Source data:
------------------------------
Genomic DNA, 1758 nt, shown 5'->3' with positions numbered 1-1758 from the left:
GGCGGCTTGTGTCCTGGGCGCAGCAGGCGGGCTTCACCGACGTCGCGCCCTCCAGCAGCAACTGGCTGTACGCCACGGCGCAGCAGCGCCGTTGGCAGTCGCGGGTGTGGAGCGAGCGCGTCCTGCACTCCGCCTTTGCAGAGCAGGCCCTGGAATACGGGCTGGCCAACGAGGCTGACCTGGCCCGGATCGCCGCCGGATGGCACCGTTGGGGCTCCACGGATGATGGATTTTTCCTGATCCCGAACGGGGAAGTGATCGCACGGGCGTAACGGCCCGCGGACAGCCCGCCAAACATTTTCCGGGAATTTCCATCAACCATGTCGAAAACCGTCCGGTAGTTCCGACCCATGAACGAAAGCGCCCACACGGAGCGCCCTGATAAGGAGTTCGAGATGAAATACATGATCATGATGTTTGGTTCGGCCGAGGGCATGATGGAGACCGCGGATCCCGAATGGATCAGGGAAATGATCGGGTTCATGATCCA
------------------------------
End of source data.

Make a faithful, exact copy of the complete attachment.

Genomic DNA, 1758 nt, shown 5'->3' with positions numbered 1-1758 from the left:
GGCGGCTTGTGTCCTGGGCGCAGCAGGCGGGCTTCACCGACGTCGCGCCCTCCAGCAGCAACTGGCTGTACGCCACGGCGCAGCAGCGCCGTTGGCAGTCGCGGGTGTGGAGCGAGCGCGTCCTGCACTCCGCCTTTGCAGAGCAGGCCCTGGAATACGGGCTGGCCAACGAGGCTGACCTGGCCCGGATCGCCGCCGGATGGCACCGTTGGGGCTCCACGGATGATGGATTTTTCCTGATCCCGAACGGGGAAGTGATCGCACGGGCGTAACGGCCCGCGGACAGCCCGCCAAACATTTTCCGGGAATTTCCATCAACCATGTCGAAAACCGTCCGGTAGTTCCGACCCATGAACGAAAGCGCCCACACGGAGCGCCCTGATAAGGAGTTCGAGATGAAATACATGATCATGATGTTTGGTTCGGCCGAGGGCATGATGGAGACCGCGGATCCCGAATGGATCAGGGAAATGATCGGGTTCATGATCCA